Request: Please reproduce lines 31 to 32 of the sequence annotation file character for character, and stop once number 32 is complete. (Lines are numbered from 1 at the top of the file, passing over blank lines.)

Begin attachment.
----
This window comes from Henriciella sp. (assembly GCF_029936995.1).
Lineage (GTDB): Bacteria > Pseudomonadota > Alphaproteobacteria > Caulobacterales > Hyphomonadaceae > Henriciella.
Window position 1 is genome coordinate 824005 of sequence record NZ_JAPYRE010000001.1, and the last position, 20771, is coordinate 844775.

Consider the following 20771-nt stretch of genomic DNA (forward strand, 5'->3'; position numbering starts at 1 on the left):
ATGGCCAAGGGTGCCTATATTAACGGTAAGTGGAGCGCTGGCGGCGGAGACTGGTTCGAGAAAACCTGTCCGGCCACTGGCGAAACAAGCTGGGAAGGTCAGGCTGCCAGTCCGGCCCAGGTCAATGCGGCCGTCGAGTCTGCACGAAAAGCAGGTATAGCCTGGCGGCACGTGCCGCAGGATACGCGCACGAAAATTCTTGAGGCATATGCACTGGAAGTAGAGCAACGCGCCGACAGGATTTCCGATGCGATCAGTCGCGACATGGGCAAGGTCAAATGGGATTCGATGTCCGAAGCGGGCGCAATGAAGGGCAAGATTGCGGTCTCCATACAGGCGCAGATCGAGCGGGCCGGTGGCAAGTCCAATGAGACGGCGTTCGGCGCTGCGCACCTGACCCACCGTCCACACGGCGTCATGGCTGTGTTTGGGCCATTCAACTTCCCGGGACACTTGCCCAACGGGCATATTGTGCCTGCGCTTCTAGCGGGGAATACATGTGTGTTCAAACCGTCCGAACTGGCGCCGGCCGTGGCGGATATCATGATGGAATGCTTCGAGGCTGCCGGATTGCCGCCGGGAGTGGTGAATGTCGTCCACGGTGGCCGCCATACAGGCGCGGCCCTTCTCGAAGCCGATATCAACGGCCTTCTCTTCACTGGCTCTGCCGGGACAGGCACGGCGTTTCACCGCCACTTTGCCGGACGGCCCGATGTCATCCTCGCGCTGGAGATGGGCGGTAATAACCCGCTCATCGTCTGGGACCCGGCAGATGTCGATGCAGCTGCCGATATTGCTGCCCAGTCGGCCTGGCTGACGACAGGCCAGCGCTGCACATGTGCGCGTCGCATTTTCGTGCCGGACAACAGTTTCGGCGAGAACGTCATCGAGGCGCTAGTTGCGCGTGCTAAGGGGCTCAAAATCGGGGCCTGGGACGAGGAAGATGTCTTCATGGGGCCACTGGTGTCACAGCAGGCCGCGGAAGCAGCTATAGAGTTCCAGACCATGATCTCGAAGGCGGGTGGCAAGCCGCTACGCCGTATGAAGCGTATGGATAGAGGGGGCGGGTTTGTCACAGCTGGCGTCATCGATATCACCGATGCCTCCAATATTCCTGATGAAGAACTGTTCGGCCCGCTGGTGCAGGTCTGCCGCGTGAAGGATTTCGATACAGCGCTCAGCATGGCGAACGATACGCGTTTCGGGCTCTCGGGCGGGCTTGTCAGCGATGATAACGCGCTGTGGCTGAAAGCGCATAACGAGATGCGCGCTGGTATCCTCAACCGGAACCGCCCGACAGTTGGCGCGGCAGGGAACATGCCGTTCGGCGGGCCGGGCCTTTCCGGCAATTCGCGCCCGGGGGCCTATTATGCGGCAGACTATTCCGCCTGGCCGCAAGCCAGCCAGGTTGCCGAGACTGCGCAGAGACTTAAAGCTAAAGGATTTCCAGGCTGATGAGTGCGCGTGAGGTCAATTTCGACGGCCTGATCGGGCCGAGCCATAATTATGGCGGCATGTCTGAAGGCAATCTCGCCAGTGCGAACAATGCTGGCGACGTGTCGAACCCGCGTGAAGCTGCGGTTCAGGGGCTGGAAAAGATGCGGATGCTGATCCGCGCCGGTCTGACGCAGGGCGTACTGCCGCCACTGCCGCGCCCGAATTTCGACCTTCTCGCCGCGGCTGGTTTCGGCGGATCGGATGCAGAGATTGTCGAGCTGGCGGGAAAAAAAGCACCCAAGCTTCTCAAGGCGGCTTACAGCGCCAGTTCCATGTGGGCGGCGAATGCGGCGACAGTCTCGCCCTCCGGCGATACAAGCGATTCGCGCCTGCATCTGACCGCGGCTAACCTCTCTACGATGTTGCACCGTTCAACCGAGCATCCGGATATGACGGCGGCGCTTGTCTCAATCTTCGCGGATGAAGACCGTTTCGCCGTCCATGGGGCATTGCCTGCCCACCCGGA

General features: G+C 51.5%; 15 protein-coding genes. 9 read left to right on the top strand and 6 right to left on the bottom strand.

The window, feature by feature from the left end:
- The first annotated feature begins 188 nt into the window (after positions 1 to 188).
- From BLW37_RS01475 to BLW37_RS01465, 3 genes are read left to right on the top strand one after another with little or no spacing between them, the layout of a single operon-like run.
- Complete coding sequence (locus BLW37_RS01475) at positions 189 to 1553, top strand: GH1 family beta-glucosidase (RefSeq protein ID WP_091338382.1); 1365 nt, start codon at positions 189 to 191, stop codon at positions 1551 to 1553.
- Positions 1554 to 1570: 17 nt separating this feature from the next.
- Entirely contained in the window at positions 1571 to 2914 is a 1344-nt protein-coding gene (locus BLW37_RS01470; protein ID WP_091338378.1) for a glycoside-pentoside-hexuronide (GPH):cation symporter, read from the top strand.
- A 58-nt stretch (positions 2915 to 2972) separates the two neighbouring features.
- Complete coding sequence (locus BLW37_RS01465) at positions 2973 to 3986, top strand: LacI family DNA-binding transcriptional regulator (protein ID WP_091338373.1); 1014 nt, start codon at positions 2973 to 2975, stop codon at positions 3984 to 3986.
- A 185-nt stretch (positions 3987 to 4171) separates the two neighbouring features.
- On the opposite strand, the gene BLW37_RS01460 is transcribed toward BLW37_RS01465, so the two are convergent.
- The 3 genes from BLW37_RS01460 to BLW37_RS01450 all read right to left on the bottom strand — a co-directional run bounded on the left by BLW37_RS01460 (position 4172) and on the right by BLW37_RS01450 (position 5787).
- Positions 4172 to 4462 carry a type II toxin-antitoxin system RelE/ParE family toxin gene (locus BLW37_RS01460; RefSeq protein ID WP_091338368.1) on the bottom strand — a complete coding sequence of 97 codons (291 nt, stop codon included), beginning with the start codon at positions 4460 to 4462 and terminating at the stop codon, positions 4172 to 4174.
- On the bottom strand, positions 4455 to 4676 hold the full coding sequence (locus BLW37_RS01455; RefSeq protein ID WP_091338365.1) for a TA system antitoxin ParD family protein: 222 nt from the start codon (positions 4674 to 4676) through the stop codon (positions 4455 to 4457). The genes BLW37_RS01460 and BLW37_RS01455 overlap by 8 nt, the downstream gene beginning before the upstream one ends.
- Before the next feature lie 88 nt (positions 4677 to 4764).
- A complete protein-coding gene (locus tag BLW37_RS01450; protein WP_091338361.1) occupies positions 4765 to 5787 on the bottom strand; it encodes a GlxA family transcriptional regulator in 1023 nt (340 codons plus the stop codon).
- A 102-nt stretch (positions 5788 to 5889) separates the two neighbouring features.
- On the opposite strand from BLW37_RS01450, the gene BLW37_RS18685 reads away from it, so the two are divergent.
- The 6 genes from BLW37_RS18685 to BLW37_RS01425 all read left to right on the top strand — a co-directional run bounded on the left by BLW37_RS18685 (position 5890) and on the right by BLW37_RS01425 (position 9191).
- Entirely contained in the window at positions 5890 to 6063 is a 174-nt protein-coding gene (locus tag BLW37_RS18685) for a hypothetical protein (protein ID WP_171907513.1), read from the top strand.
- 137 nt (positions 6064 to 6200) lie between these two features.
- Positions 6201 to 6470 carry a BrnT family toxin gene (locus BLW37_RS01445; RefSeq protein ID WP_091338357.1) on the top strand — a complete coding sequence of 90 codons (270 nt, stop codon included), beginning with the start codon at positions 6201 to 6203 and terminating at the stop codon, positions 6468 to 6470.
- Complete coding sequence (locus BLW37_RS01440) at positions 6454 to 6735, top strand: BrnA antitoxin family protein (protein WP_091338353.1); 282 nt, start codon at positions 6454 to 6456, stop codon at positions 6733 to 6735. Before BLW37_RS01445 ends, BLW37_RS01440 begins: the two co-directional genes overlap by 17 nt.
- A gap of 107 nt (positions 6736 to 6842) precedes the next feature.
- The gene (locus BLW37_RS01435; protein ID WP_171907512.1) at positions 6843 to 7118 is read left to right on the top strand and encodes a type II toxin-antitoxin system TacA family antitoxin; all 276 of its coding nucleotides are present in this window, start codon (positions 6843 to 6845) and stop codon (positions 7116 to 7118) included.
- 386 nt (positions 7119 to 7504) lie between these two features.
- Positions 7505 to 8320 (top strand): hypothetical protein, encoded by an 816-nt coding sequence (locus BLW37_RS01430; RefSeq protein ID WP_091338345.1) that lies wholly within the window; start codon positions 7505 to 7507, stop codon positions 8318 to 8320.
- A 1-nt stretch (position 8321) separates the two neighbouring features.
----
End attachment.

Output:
- 386 nt (positions 7119 to 7504) lie between these two features.
- Positions 7505 to 8320 (top strand): hypothetical protein, encoded by an 816-nt coding sequence (locus BLW37_RS01430; RefSeq protein ID WP_091338345.1) that lies wholly within the window; start codon positions 7505 to 7507, stop codon positions 8318 to 8320.